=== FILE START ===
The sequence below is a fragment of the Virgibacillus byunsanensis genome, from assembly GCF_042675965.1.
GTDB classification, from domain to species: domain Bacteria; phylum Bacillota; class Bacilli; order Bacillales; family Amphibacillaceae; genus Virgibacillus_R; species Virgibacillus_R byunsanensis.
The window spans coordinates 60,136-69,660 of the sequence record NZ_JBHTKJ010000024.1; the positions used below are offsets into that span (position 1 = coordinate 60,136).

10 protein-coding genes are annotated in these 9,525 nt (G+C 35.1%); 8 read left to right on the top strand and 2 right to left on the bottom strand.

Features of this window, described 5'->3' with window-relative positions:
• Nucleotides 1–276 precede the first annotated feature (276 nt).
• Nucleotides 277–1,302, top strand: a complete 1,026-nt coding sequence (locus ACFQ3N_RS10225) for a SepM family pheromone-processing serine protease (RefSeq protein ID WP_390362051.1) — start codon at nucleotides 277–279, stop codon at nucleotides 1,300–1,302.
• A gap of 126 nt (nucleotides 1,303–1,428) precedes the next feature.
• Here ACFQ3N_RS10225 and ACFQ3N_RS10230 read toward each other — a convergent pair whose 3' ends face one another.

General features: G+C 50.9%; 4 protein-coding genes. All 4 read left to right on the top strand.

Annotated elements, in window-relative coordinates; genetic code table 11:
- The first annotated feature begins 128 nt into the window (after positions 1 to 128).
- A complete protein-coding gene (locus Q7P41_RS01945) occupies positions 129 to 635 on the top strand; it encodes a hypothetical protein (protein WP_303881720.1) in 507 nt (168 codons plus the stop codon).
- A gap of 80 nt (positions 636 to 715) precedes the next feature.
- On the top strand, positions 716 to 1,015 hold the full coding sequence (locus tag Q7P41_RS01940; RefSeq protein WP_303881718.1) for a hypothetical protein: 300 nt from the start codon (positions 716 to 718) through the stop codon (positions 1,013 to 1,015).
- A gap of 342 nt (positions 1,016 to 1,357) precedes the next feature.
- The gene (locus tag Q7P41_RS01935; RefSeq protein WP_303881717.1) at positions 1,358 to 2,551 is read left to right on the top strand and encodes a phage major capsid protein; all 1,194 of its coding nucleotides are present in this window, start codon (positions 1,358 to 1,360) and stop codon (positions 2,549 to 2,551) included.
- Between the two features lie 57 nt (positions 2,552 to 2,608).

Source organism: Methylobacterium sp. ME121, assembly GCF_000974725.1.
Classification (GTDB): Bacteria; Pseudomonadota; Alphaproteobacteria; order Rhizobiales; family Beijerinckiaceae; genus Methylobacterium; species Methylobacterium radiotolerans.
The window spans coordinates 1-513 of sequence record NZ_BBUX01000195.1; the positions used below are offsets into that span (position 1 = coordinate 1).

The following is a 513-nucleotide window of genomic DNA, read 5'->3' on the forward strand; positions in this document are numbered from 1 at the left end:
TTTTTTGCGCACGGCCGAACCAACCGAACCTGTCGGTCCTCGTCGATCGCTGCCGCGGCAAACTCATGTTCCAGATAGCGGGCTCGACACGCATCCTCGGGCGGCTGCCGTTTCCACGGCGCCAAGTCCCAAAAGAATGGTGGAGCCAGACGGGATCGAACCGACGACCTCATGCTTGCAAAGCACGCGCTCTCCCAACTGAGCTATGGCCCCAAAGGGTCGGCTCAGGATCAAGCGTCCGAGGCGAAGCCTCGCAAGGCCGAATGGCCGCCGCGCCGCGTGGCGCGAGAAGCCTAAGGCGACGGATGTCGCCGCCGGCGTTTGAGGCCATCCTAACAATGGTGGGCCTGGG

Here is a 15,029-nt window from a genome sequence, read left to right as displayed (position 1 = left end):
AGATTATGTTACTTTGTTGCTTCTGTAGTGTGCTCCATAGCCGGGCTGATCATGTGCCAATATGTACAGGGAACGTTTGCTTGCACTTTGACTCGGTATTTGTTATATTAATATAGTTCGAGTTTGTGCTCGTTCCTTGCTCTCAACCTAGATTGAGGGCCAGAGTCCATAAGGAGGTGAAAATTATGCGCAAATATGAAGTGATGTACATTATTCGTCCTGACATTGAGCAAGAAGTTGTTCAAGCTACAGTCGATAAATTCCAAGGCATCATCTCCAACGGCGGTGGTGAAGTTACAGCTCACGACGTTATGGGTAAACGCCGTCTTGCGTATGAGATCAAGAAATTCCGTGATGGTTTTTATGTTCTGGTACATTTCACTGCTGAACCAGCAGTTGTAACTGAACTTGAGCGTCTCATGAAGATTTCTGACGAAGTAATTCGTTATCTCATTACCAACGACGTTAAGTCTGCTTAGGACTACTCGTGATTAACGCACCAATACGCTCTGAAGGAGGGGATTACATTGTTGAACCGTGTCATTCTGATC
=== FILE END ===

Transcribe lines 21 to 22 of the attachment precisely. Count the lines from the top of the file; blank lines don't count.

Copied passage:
The window spans coordinates 1-513 of sequence record NZ_BBUX01000195.1; the positions used below are offsets into that span (position 1 = coordinate 1).

The following is a 513-nucleotide window of genomic DNA, read 5'->3' on the forward strand; positions in this document are numbered from 1 at the left end: